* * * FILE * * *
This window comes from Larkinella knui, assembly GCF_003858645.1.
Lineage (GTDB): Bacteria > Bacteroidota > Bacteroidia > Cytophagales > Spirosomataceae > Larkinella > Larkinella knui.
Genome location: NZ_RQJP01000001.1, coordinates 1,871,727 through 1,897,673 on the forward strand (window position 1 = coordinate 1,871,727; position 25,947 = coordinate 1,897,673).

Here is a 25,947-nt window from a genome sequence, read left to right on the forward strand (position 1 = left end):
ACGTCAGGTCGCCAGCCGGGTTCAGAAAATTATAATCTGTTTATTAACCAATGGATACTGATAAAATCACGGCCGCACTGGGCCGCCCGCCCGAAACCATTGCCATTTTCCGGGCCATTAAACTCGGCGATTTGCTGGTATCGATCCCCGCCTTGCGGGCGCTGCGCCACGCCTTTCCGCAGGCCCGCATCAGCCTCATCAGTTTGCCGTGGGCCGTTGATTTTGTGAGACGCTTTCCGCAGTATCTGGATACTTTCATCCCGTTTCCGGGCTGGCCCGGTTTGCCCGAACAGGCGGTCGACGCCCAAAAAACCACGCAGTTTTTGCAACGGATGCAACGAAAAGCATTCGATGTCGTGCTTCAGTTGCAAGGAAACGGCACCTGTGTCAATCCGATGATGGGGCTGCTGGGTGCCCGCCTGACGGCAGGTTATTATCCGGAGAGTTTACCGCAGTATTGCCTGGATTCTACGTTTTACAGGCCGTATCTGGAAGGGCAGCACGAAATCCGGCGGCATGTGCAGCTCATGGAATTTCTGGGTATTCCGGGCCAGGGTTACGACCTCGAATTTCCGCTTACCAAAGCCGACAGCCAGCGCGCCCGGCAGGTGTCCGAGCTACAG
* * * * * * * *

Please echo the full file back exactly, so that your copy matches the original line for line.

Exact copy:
This window comes from Larkinella knui, assembly GCF_003858645.1.
Lineage (GTDB): Bacteria > Bacteroidota > Bacteroidia > Cytophagales > Spirosomataceae > Larkinella > Larkinella knui.
Genome location: NZ_RQJP01000001.1, coordinates 1,871,727 through 1,897,673 on the forward strand (window position 1 = coordinate 1,871,727; position 25,947 = coordinate 1,897,673).

Here is a 25,947-nt window from a genome sequence, read left to right on the forward strand (position 1 = left end):
ACGTCAGGTCGCCAGCCGGGTTCAGAAAATTATAATCTGTTTATTAACCAATGGATACTGATAAAATCACGGCCGCACTGGGCCGCCCGCCCGAAACCATTGCCATTTTCCGGGCCATTAAACTCGGCGATTTGCTGGTATCGATCCCCGCCTTGCGGGCGCTGCGCCACGCCTTTCCGCAGGCCCGCATCAGCCTCATCAGTTTGCCGTGGGCCGTTGATTTTGTGAGACGCTTTCCGCAGTATCTGGATACTTTCATCCCGTTTCCGGGCTGGCCCGGTTTGCCCGAACAGGCGGTCGACGCCCAAAAAACCACGCAGTTTTTGCAACGGATGCAACGAAAAGCATTCGATGTCGTGCTTCAGTTGCAAGGAAACGGCACCTGTGTCAATCCGATGATGGGGCTGCTGGGTGCCCGCCTGACGGCAGGTTATTATCCGGAGAGTTTACCGCAGTATTGCCTGGATTCTACGTTTTACAGGCCGTATCTGGAAGGGCAGCACGAAATCCGGCGGCATGTGCAGCTCATGGAATTTCTGGGTATTCCGGGCCAGGGTTACGACCTCGAATTTCCGCTTACCAAAGCCGACAGCCAGCGCGCCCGGCAGGTGTCCGAGCTACAG